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Lancet study shows varying antibody levels in COVID patients

In some patients, it fluctuated and in others, the antibodies were present up to 6 months. The persistence of neutralising antibodies was associated with disease severity

Published: 26th March 2021 10:54 PM  |   Last Updated: 26th March 2021 10:54 PM   |  A+A-

A BMC volunteer wearing coronavirus themed costume participates in a COVID-19 awareness campaign in Mumbai. (Photo | PTI)

Image used for representational purposes (Photo | PTI)

Express News Service

A study published in the Lancet which studied neutralising antibody responses and duration of immunity in people who were infected with COVID-19 found that different people had varying levels of antibodies. 

Titled 'Dynamics of SARS-CoV-2 neutralising antibody responses and duration of immunity: a longitudinal study' published on March 23, the study monitored neutralising antibodies in patients who had recovered from COVID-19 up to 6 months Explaining the study, Dr Ravindra Mehta, senior consultant and HOD, Pulmonology and Interventional Pulmonology, Apollo Speciality Hospitals said that while in some, the antibody levels dropped fast, in other cases it persisted.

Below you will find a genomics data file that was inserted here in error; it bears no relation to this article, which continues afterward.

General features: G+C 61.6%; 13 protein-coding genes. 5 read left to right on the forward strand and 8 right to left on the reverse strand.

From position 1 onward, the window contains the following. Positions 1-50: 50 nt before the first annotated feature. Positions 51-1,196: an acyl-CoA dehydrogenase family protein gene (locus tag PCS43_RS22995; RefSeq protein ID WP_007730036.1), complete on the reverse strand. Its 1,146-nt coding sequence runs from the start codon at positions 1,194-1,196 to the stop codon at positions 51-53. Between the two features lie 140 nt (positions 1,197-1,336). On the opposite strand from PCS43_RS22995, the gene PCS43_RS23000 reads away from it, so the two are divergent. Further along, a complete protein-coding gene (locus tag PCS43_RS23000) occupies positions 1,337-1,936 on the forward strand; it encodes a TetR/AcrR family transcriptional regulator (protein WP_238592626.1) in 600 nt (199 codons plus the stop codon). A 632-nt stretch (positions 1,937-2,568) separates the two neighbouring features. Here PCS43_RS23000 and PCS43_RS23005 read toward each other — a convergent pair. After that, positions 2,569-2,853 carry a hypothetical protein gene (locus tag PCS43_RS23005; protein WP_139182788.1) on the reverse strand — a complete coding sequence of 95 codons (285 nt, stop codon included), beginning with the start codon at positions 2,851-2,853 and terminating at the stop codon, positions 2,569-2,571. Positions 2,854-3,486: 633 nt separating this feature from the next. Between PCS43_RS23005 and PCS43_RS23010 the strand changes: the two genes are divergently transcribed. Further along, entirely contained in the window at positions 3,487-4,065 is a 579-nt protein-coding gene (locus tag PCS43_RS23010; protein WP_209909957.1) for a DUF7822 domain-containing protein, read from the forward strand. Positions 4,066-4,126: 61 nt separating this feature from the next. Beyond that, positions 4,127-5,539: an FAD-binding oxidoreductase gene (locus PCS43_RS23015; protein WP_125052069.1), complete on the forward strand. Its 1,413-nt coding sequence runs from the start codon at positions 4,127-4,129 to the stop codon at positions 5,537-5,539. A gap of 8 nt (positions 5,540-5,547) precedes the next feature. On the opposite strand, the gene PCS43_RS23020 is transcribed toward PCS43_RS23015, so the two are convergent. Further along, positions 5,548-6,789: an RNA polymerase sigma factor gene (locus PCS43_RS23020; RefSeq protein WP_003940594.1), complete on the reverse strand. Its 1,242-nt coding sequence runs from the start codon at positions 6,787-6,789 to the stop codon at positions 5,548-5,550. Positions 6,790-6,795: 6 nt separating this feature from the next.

In some patients, it fluctuated and in others, the antibodies were present up to 6 months. The persistence of neutralising antibodies was associated with disease severity and sustained level of pro-inflammatory cytokines, chemokines, and growth factor, an excerpt of the study stated, 

"This means those who had a severe infection, with inflammation caused by cytokine storm, were found to have antibodies up to 6 months. In those, where the infection was milder and they were asymptomatic, the antibody levels were low. However, T cell immunity, which is longer memory cells, were present in people, despite neutralising antibodies going away," Dr Mehta explained. 

The rate of antibody levels waning suggests reinfection during the second and later waves of infection is likely to occur, limiting the viability of a herd immunity strategy before an effective vaccine, the study stated. Herd immunity depends on the availability of antibodies in a community but any antibodies reduce over a period of time. 

If the infection is rapid, often the T-cells are not able to remember the antibody response as the B-cells, which are the neutralising antibodies, take over to fight the present infection, said Dr Sheela Chakravarthy, Director, internal medicine, Fortis Hospitals. 

"As we do not know the response of memory T-cells, it is better to get vaccinated against COVID to stimulate them. They will thereby produce neutralising antibodies and booster doses can be given to prevent reinfection," Dr Sheela added. 

The study also revealed that patients with persistent antibodies were older and had more comorbidities, including hypertension and diabetes mellitus. 



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